There are few things as forlorn as an abandoned musical instrument. In the hands of a master, these inanimate objects come to life, forming an unbreakable bond with their owners and acting as a conduit for a musical voice. When a musician abandons an instrument, the fate of that instrument usually falls into three categories: it may get tucked away under a bed or in a closet never to be played again; it could be donated to a museum where it is restored and lives under glass, or—in the best case—it can be made available to musicians of a younger generation who are eager to let these instruments sing again. That final, happy scenario is now the fate of Oscar Peterson’s Bösendorfer Imperial Grand piano. After Peterson’s death, the instrument remained in excellent condition, but it was not played for over five years. Spurred into action by the advice of a Bösendorfer piano technician, Peterson’s widow Kelly invited 17 great jazz pianists to come to the Peterson studio to record on the Bösendorfer. She offered each player their choice of a handful of Peterson compositions to perform—some of which were previously unrecorded. The recordings were made between October 2014 and September 2015, and the results have been issued on a new collection titled “Oscar with Love”. The music can be purchased as a 3-CD standard collection, a 3-CD “deluxe” set housed in a hardback book with 100 pages of detailed liner notes and a downloadable bonus track, a 5-LP limited edition set (with the deluxe set’s notes and bonus track), and an extremely limited vinyl edition which also includes a piece of music written in Oscar’s hand, as well as a commercial LP from his personal record collection.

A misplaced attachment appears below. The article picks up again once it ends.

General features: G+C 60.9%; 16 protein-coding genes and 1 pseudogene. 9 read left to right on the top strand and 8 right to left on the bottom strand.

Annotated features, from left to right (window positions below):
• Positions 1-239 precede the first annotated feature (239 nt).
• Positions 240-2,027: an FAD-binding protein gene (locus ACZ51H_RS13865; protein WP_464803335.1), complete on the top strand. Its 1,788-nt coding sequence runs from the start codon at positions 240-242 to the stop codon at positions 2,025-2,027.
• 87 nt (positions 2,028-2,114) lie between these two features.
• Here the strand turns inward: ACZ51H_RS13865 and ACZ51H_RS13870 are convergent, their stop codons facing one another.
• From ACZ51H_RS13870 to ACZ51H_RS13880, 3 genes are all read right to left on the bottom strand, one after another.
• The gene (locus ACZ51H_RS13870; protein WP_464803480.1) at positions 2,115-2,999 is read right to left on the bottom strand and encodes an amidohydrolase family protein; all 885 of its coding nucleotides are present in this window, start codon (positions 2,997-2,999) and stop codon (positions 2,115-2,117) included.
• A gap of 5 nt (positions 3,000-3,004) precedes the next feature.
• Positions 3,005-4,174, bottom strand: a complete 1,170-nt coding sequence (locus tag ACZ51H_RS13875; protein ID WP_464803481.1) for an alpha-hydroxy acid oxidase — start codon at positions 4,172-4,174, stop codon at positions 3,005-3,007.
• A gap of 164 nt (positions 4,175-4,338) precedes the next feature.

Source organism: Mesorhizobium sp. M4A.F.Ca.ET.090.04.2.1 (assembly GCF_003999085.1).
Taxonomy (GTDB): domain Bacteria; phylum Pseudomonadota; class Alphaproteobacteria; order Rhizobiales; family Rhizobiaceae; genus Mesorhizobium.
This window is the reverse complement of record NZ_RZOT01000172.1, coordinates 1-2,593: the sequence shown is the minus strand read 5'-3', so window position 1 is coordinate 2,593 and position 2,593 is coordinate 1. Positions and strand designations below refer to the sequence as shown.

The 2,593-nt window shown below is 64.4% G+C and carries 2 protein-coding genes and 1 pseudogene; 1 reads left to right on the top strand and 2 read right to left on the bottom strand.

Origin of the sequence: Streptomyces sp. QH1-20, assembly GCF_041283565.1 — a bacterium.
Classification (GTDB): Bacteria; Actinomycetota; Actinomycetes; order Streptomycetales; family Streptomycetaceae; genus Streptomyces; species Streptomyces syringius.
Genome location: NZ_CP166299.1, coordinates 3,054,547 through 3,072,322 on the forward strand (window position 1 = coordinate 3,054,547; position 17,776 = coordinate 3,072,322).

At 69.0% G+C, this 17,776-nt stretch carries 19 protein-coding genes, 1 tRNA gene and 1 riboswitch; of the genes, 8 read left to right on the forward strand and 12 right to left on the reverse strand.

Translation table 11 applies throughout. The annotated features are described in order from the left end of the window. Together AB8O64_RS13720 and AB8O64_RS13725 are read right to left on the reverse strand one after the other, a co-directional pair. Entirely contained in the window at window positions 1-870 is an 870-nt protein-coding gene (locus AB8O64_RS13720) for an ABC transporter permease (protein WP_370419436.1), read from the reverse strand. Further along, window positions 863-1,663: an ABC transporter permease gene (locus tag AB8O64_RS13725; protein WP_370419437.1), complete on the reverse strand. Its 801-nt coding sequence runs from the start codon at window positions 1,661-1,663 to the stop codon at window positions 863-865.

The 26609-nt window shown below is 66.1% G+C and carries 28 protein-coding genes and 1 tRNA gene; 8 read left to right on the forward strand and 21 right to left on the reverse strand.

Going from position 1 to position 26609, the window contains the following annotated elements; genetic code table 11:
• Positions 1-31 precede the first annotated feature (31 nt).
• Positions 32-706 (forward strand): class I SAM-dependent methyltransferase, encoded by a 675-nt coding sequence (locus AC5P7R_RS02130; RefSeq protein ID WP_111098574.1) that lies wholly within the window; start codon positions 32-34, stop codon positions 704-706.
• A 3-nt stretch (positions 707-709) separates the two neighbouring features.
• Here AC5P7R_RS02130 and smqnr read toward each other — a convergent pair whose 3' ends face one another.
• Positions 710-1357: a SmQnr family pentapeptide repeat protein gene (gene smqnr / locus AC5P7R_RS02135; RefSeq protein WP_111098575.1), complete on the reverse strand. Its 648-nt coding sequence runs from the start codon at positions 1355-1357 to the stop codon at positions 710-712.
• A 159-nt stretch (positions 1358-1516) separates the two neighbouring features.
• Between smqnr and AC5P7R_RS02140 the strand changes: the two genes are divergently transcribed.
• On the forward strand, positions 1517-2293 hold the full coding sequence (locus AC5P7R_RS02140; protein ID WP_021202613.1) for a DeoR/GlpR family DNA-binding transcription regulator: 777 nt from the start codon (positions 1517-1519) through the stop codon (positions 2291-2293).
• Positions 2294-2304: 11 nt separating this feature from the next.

From the opening notes of Makoto Ozone’s tender version of “The Contessa”, the listener is washed in the rich sound of the Bösendorfer. The high register has a delicate but precise ring, and the exceptional voicing of the instrument brings out a glorious collection of overtones. Robi Botos’ deeply swinging rendition of “Blues for Smedley” shows that even with greater use of the sustain pedal and a denser harmonic background, the instrument retains its impeccable clarity. On an unrecorded Peterson original, “Celine’s Waltz” (written for Peterson’s daughter), Oliver Jones plays an elegantly swinging duet with bassist Dave Young. Gerald Clayton reveals a prodigious technical facility during his improvisation on “Bossa Beguine”, and at times it feels like Peterson’s spirit is being channeled through both the pianist and the instrument. Benny Green creates a sassy blues groove on “Cool Walk”, while Michel Legrand mixes impressionist and jazz harmonies on the lovely “Dream of Me”. The married couple of Bill Charlap and Renee Rosnes each perform solos on the collection, but they make their first appearance together in a delightful four-hand version of “Sushi”. Rosnes plays both the opening theme and her improvisation in the treble register, and then halfway through the performance, the two pianists switch sides as Charlap takes the spotlight. Ramsey Lewis displays the instrument’s broad dynamic range on a lush rendition of “If I Love Again”—not the standard, but one of several Peterson originals which share the names of better-known songs. The set is exceptionally well-programmed, juxtaposing the contrasting styles of the various pianists. For example, placing the lean, swinging Justin Kauflin track “On Danish Shore” between the reflective performances by Ramsey Lewis and Kenny Barron is extremely effective, not only in demarcating the differences in approach between Lewis and Kauflin, but also in showing Barron’s combination of both elements on his masterful version of “Ballad for Benny Carter”. Ozone returns with a brilliant rendition of “A Little Jazz Exercise”, followed by Monty Alexander (with Young on bass) performing a lush but unsentimental take on “Tranquille”. Closing out the first disc is Hiromi’s sensitive treatment of “Take Me Home” which starts as a meditative ballad before moving into a joyous second chorus.